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Hopi Kachina carver brings legends to life
Darance Mak'wesa Chimerica carves Hopi Kachinas from local and regional materials

Darance Mak'wesa Chimerica works on carving a badger Kachina that brings healing energy into the home June 27. (Erin Ford/WGCN)

Darance Mak'wesa Chimerica works on carving a badger Kachina that brings healing energy into the home June 27. (Erin Ford/WGCN)

GRAND CANYON, Ariz. — Whether they have the head of a cow, the feathers of a hummingbird or the rich cotton hair of the snow maiden, Kachina carver Darance Mak’wesa Chimerica said all Kachina have one thing in common: they bring the promise of a good life for the humans they watch over.

A native of Hotevilla on Third Mesa, Chimerica has been carving Kachina dolls for more than 20 years. Initially, he learned the basics from his family but then began to develop his own style as he grew in the craft.

“I started picking up my own methods and techniques for carving,” he said. “Everyone has a unique style from carving to paints they use.”


A colorful Kachina with Monarch butterfly wings. (Photo courtesy Makwesa Chimerica, Facebook)

Kachina dolls represent the ancestral spirits that guide the Hopi people, as well as other tribes including the Navajo and most of the peoples of the New Mexico Pueblos. The spirits are often anthropomorphic animals and have unique attributes, whether it be for personal growth or to bring the bounty of certain seasons. There are more than 200 different Kachinas known by the Hopi to reside on Humphrey’s Peak.

“They represent different animals, plants and natural elements,” Chimerica said. “Birds or reptiles, they all have different meanings and what they represent.”

For instance, the snow maiden, with her natural cotton hair and blue, yellow and red garments, represents the snow and winter moisture needed to produce important crops in later months.

Aside from being teaching tools and toys for young girls, Kachinas are at the heart of some of the tribe’s religious ceremonies for half the year. During this time, kachina spirits visit tribal villages to dance and sing and bring rain for the upcoming harvest. The ceremonies are deeply religious to the Hopi and visitors are not permitted to view them.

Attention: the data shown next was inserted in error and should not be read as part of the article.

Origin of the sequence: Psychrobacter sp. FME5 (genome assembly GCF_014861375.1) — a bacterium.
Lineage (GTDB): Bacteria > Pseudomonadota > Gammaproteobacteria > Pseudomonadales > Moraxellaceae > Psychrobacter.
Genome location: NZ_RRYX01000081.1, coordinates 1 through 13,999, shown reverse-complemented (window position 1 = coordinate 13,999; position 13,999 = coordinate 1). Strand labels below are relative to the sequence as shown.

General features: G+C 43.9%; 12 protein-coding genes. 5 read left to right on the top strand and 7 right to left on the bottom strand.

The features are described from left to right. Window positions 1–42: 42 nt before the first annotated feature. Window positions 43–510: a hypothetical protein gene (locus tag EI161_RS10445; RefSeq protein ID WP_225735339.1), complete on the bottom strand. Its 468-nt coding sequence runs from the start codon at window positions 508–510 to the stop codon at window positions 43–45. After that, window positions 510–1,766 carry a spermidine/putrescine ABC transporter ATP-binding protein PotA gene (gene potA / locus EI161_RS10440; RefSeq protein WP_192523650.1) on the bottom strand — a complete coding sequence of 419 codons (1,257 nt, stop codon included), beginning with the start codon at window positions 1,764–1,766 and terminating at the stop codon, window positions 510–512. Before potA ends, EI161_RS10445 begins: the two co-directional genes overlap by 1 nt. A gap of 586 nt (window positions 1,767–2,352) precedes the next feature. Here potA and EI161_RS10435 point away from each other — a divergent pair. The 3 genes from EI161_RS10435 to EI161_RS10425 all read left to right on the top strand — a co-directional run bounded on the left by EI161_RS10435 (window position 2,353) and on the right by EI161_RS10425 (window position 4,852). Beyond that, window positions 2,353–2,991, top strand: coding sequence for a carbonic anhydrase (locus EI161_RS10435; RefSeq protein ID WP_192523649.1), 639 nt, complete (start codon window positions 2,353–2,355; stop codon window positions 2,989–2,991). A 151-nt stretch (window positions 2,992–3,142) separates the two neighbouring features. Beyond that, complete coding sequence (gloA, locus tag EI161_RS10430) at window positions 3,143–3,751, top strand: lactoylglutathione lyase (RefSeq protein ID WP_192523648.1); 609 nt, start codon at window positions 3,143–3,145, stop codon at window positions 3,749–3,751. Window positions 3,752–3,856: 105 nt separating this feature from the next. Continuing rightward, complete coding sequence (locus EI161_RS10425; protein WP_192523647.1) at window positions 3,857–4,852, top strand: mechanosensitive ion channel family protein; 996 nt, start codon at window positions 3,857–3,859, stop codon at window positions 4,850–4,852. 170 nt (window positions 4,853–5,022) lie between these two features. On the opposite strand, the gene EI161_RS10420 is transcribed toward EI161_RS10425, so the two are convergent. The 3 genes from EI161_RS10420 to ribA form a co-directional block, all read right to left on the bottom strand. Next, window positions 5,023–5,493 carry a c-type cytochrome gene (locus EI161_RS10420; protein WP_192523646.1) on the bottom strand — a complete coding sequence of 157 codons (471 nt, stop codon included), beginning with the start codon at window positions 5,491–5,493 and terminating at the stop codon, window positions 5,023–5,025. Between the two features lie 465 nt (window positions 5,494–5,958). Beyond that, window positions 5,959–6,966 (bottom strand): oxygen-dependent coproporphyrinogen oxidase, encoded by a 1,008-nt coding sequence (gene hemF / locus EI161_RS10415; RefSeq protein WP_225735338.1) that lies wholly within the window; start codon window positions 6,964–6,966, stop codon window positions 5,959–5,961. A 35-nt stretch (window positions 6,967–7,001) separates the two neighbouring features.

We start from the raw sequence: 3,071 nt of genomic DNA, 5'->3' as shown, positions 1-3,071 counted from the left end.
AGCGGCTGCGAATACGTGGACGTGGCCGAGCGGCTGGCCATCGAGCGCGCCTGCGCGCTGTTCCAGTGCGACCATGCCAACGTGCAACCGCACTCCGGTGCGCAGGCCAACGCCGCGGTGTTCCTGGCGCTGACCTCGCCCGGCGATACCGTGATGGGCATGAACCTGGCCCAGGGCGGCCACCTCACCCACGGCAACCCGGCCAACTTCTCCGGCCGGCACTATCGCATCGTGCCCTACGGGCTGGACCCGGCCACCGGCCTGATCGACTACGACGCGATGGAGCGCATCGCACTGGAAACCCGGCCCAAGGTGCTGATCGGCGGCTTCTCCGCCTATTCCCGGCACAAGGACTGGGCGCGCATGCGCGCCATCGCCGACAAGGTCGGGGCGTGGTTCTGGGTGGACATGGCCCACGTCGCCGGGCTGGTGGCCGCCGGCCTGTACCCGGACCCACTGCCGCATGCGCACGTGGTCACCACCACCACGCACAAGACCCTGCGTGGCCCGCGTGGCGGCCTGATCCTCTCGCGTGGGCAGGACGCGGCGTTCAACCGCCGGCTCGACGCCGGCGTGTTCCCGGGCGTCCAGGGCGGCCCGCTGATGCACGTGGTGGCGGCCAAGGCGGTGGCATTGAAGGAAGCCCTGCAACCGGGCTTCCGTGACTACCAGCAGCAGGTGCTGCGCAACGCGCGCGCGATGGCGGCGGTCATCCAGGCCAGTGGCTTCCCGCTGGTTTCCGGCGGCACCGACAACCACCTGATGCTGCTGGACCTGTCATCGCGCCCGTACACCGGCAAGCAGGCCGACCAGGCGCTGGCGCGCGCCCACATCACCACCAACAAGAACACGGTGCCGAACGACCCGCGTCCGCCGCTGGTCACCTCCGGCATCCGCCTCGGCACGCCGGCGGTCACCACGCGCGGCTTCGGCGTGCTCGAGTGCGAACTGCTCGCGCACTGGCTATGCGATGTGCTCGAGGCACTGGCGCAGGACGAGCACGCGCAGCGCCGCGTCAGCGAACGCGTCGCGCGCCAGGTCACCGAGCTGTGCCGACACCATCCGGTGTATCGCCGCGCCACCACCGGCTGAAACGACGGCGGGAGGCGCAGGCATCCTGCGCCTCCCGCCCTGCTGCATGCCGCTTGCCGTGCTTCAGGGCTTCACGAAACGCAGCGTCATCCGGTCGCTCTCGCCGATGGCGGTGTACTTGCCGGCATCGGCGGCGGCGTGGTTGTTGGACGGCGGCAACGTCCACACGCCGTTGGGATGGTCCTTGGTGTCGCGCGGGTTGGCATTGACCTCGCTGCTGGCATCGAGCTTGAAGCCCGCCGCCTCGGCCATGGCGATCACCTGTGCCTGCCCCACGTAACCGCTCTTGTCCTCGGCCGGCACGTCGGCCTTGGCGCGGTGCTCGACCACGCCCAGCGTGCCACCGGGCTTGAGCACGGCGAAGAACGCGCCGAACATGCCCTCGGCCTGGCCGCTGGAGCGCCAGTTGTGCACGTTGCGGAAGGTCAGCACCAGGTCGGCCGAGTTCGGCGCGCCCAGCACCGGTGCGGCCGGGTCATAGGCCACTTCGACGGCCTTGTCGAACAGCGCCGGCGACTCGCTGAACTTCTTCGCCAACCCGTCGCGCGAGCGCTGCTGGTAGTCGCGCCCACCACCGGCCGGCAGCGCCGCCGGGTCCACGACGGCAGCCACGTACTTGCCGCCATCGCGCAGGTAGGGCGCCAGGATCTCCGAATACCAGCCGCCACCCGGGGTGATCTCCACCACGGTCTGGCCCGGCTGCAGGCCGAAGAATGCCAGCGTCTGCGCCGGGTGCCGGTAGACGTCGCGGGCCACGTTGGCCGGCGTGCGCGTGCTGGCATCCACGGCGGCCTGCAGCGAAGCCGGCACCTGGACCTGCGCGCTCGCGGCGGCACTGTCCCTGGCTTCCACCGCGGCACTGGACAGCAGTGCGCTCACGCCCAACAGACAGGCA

Chimerica said the Hopi Kachinas are given to young girls as teaching tools to play with and learn from.


Chimerica's daughter holds a snow maiden Kachina doll. The dolls are given to young Hopi girls as toys and teaching tools and become more elaborate as the child ages. (Erin Ford/WGCN)

“In the earlier days, they would play with them like Barbie dolls,” he said. “For the first four years of their lives, they will get the flat dolls, then when they get older, they’ll get the more elaborate (Kachinas) with the arms and legs.”

Chimerica said while there are many different Kachinas that bring different attributes, they all have one thing in common: they represent life. A kachina doll hanging in the home brings a good, long life to all humans.

Other Kachinas, like a custom-ordered badger doll Chimerica is currently working on, bring healing energy to a home and its inhabitants and are believed to clear negative energy from the home and cure illnesses within.

Traditionally, Kachina dolls are carved from the root of the cottonwood tree. Chimerica said he gathers it himself from areas near Moab, Utah, or when kayaking along the Colorado River. He even gathers his own pigments for paints locally around the Hopi reservation, and travels as far as Colorado and Santa Fe, New Mexico to scrape various minerals from cliff walls. A full-sized doll takes him about three days from start to finish, and he carves and paints the entire thing by hand.

The Kachinas take many different forms, and each have their own attributes to bestow. The wolf, for instance, represents the hunter and the ability to capture game animals, while the buffalo is known as a great spiritual protector and the crow maiden watches over children as they play.

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